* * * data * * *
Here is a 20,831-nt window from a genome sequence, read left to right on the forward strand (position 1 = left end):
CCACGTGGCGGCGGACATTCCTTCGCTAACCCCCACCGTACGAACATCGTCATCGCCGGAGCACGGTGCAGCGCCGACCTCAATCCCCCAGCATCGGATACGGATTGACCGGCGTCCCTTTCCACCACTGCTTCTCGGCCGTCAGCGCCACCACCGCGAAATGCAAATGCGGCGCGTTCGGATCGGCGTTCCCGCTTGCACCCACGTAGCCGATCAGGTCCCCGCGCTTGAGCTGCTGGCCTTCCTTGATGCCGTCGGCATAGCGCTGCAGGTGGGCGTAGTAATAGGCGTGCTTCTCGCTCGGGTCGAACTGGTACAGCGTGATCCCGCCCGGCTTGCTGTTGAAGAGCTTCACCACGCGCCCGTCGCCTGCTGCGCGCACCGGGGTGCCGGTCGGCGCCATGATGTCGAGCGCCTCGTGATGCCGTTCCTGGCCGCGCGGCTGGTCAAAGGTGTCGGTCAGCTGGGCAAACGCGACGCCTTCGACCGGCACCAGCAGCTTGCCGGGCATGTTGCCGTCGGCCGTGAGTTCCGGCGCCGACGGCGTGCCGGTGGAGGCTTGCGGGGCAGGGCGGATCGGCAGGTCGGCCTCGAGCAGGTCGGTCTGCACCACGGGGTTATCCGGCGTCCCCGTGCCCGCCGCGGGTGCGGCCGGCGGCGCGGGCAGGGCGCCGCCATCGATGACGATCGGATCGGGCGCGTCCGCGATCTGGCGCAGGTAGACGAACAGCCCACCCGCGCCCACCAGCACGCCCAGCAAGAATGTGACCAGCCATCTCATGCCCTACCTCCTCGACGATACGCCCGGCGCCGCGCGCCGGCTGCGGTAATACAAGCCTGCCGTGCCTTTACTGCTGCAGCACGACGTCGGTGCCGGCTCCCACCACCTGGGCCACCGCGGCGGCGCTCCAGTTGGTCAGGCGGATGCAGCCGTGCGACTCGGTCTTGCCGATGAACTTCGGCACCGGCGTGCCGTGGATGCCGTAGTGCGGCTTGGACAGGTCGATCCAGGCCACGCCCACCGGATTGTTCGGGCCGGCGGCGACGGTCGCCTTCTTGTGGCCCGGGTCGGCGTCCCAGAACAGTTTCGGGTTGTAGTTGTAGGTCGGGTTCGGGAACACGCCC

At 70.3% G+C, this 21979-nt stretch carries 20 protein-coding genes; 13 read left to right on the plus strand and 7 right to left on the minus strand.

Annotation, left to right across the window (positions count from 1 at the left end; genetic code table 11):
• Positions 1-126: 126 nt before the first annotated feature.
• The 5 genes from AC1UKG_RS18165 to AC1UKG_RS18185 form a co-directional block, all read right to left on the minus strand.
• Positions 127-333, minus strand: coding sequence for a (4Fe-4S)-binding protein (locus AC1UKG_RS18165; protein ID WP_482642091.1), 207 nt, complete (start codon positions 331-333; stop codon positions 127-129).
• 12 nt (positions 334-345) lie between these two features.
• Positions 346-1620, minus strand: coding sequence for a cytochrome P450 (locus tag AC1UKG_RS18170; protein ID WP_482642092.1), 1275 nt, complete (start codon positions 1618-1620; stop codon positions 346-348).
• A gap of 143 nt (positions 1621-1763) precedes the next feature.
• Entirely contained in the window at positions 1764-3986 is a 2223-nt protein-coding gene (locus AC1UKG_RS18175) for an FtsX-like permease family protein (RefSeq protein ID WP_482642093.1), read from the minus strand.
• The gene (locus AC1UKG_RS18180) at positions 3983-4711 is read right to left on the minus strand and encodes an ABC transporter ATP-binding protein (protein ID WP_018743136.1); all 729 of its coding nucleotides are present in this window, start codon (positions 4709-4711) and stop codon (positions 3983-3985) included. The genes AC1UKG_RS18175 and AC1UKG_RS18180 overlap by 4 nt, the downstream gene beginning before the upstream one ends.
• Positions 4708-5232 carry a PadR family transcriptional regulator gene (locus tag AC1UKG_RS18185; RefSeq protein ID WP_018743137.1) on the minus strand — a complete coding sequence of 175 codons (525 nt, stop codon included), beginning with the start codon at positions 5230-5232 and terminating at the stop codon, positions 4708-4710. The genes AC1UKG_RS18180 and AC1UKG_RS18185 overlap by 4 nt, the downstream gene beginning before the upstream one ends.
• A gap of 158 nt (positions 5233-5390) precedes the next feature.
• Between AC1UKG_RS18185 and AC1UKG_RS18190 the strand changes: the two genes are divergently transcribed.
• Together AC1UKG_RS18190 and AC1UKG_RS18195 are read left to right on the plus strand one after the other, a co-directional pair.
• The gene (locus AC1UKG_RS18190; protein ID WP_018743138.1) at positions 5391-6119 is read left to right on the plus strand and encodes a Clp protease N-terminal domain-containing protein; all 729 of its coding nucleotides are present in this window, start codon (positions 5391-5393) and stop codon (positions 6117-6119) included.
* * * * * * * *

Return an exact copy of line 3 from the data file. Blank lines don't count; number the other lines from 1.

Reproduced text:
At 70.3% G+C, this 21979-nt stretch carries 20 protein-coding genes; 13 read left to right on the plus strand and 7 right to left on the minus strand.